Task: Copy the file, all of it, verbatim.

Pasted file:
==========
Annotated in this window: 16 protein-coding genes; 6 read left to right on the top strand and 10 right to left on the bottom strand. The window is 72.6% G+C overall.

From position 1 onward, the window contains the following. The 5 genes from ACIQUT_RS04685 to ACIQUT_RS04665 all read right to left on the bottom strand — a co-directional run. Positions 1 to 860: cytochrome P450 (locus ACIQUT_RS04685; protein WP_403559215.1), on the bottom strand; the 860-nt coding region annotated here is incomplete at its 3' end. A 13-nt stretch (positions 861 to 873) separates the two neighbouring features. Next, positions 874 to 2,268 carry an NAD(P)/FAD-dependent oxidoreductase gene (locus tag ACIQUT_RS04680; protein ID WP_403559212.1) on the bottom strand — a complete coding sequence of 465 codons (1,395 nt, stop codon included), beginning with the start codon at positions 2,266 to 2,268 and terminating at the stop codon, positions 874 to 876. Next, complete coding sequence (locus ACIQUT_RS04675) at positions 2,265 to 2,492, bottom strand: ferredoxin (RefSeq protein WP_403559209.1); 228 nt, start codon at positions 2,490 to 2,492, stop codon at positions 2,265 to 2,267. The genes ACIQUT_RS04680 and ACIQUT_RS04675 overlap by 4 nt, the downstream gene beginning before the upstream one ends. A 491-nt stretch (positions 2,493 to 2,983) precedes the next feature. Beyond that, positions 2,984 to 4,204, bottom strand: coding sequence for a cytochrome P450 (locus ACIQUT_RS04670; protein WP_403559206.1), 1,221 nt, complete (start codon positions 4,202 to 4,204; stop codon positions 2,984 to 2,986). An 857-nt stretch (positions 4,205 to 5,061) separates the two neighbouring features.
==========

Annotated in this window: 16 protein-coding genes; 6 read left to right on the top strand and 10 right to left on the bottom strand. The window is 72.6% G+C overall.

From position 1 onward, the window contains the following. The 5 genes from ACIQUT_RS04685 to ACIQUT_RS04665 all read right to left on the bottom strand — a co-directional run. Positions 1 to 860: cytochrome P450 (locus ACIQUT_RS04685; protein WP_403559215.1), on the bottom strand; the 860-nt coding region annotated here is incomplete at its 3' end. A 13-nt stretch (positions 861 to 873) separates the two neighbouring features. Next, positions 874 to 2,268 carry an NAD(P)/FAD-dependent oxidoreductase gene (locus tag ACIQUT_RS04680; protein ID WP_403559212.1) on the bottom strand — a complete coding sequence of 465 codons (1,395 nt, stop codon included), beginning with the start codon at positions 2,266 to 2,268 and terminating at the stop codon, positions 874 to 876. Next, complete coding sequence (locus ACIQUT_RS04675) at positions 2,265 to 2,492, bottom strand: ferredoxin (RefSeq protein WP_403559209.1); 228 nt, start codon at positions 2,490 to 2,492, stop codon at positions 2,265 to 2,267. The genes ACIQUT_RS04680 and ACIQUT_RS04675 overlap by 4 nt, the downstream gene beginning before the upstream one ends. A 491-nt stretch (positions 2,493 to 2,983) precedes the next feature. Beyond that, positions 2,984 to 4,204, bottom strand: coding sequence for a cytochrome P450 (locus ACIQUT_RS04670; protein WP_403559206.1), 1,221 nt, complete (start codon positions 4,202 to 4,204; stop codon positions 2,984 to 2,986). An 857-nt stretch (positions 4,205 to 5,061) separates the two neighbouring features.